Tuesday, May 11, 2010

Times Revenge

PHOTOGRAPHER'S JOURNAL - Where do our ancestors go when the past has been vandalized, disfigured and spoiled? At the end of the landing I pushed open a door and looked hesitantly into another room. From here to the river is farmland. The same families farmed here in the 18th century. Most of them rest in a cemetery nearby.

Amid the hall's gloom I stood on a pile of something, I wasn't sure what, preferred not to look, stuff. Stuff and clutter made it hard to stabilize the tripod. If I was careful not to move, the tripod would be still. I focused into the room toward a rusty box spring piled with soiled clothing and farther on into an empty closet. An old television lay on its side and a window fan. I bet it got hot in there on summer nights. But the picture wouldn't resolve.

I pivoted to look around the room. Still standing on the uneven mess, I reset the tripod, poking the leg deep to get to solid floor. Once it was absolutely solid I exposed the series of nine photographs that make up this image. Whoever lived here last left in a hurry. Now it's abandoned and left to fall. Is this the image of the present overrunning the past? Is this how it always looks when the new wave rolls over the old? I was pleased at the thought of the image my exposures would make. I reached down to fold my tripod and noticed among the trash I'd been standing on a hugely oversized, manila envelope, "PHOTOGRAPHIC IMAGES HANDLE WITH CARE"; the return address included the name of a saint and the word, "Hospital." It's the kind of envelope one doesn't want to have. In it were the answers to questions long moot, and I dared not look inside. I shouldered my tripod and hurried down the stairs. I was suddenly uncertain who really was doing the haunting. Then I saw another shot and redeployed the tripod legs.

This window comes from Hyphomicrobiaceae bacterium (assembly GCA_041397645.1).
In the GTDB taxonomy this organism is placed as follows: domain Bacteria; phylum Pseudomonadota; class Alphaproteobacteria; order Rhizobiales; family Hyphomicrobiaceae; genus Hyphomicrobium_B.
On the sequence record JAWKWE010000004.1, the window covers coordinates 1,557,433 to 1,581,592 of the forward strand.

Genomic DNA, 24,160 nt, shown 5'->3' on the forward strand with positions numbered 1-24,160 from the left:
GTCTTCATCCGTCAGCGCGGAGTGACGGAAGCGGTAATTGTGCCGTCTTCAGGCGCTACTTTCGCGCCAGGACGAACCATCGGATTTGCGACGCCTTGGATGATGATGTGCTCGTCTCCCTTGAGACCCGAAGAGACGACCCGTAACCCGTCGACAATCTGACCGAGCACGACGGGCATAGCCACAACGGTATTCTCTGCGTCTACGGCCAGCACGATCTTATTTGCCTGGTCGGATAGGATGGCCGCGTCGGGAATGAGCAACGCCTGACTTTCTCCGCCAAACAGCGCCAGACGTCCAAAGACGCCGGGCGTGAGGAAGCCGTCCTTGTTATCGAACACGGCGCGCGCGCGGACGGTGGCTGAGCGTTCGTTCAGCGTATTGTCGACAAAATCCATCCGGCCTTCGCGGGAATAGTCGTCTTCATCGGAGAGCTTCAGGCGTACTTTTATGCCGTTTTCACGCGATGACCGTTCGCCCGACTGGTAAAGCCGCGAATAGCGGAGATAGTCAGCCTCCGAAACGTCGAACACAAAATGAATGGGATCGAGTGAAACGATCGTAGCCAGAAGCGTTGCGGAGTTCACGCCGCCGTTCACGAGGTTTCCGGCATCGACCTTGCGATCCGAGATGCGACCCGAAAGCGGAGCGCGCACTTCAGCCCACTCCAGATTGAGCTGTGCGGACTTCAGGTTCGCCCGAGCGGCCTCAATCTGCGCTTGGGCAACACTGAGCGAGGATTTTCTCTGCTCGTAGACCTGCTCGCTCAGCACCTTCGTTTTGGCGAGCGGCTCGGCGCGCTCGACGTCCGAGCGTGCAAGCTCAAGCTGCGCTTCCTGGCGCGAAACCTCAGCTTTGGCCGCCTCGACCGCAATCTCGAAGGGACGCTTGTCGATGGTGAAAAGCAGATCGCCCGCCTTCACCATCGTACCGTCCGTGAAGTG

6 comments:

Ragen D. Tiliakos, Ed.D. said...

I remember as a young girl, living amongst the flat farm lands of Iowa, coming upon an old farmhouse with friends. We wondered why the farm house was vacant and abandoned. We sought to solve the puzzle by looking through all that stuff avoiding the chicken droppings. I found a wonderful old dress with dolman sleeves maybe dated from the 40s... something that later reminded me of what Bette Midler might wear. After some cleaning and repair, I wore that dress on many occasions along with its ghosts. Ragen

Ted Roth said...

What a terrific story. As a child I also found abandoned houses to haunt. How I wish I could find those wonderful places now, but they are long ago demolished. I recall one that was on the grounds of what is now Manhattanville College. After climbing stairs to an unstable second floor that didn't scare me at all, I retreated in terror at the sight of a large bees hive on the second floor sleeping porch. How foolish! Thanks for stopping by and sharing your story, Ragen.

Trotter said...

Nine to one... Incredible!!

Dick said...

Wow, I love this place, great shot.

Ted Roth said...

Trotter - Yes, 9 images made into one. I think I have enough resolution in the finished image to make a life size print. I would have been happy to make it with a single shot, but no lens is wide enough and no camera has sufficient dynamic range.

Ted Roth said...

Yes, Dick. I know this is your kind of place.